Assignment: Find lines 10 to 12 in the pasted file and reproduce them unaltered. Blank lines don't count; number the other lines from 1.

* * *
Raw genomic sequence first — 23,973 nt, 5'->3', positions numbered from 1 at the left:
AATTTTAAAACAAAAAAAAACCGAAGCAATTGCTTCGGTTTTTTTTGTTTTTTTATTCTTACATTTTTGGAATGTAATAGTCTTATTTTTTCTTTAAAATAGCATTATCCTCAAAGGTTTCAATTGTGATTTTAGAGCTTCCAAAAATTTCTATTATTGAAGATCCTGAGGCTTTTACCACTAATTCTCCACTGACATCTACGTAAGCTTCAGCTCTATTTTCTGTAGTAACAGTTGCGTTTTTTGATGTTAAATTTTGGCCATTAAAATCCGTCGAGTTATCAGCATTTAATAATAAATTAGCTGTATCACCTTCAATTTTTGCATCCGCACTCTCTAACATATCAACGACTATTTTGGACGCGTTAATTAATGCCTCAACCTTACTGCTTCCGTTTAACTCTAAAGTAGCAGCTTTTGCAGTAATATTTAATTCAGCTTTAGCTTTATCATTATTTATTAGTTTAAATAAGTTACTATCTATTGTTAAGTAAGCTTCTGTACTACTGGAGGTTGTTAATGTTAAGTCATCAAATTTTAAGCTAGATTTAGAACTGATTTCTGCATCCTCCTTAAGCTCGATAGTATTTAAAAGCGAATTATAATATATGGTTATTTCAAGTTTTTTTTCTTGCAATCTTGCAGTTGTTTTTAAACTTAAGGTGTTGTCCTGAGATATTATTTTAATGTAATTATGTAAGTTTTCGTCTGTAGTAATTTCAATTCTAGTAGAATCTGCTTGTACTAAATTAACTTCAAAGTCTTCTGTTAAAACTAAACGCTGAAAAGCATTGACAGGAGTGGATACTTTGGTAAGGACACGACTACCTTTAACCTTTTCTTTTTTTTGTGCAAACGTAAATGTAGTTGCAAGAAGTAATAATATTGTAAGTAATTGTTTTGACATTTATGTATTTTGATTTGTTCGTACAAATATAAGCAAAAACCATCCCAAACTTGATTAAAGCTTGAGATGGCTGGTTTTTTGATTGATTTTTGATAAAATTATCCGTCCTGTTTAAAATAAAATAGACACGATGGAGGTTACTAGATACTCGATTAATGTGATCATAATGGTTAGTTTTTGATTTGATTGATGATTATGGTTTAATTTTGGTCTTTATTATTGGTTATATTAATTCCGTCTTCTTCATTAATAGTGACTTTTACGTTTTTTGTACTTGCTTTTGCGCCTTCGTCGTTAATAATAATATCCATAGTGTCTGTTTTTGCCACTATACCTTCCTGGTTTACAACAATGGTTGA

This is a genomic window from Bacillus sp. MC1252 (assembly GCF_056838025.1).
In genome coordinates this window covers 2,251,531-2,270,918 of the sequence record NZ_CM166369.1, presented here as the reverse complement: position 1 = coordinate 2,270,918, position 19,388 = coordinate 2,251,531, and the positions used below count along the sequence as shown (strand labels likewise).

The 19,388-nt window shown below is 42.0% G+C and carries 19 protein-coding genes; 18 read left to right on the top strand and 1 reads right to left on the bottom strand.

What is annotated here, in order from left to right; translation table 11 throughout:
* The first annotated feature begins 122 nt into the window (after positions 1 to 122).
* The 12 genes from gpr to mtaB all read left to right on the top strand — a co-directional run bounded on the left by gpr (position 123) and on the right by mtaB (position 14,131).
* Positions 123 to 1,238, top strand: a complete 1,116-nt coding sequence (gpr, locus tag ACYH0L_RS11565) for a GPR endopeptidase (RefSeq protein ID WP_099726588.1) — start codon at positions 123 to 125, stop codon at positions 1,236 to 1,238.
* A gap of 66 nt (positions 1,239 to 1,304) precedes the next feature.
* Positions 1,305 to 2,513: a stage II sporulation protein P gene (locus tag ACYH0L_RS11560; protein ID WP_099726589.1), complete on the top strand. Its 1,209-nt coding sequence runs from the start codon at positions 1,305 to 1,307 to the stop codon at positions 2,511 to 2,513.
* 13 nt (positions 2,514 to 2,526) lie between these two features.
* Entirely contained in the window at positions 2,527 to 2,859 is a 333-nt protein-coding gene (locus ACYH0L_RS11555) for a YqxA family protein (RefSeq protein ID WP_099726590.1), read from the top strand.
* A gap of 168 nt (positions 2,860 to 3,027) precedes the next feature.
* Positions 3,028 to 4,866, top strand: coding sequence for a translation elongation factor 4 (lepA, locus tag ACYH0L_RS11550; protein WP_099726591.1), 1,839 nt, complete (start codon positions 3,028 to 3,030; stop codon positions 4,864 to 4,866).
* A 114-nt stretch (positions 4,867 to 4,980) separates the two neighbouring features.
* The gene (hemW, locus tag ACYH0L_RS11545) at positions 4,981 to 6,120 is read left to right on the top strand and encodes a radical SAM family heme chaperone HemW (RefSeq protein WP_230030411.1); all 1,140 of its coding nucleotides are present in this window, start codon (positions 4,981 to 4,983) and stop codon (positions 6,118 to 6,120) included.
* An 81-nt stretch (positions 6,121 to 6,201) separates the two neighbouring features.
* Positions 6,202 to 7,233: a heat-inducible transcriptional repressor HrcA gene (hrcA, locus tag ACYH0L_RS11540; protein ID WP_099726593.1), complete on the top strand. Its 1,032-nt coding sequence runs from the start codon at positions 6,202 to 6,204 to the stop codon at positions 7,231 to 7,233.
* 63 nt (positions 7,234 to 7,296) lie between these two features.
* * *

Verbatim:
* A gap of 66 nt (positions 1,239 to 1,304) precedes the next feature.
* Positions 1,305 to 2,513: a stage II sporulation protein P gene (locus tag ACYH0L_RS11560; protein ID WP_099726589.1), complete on the top strand. Its 1,209-nt coding sequence runs from the start codon at positions 1,305 to 1,307 to the stop codon at positions 2,511 to 2,513.
* 13 nt (positions 2,514 to 2,526) lie between these two features.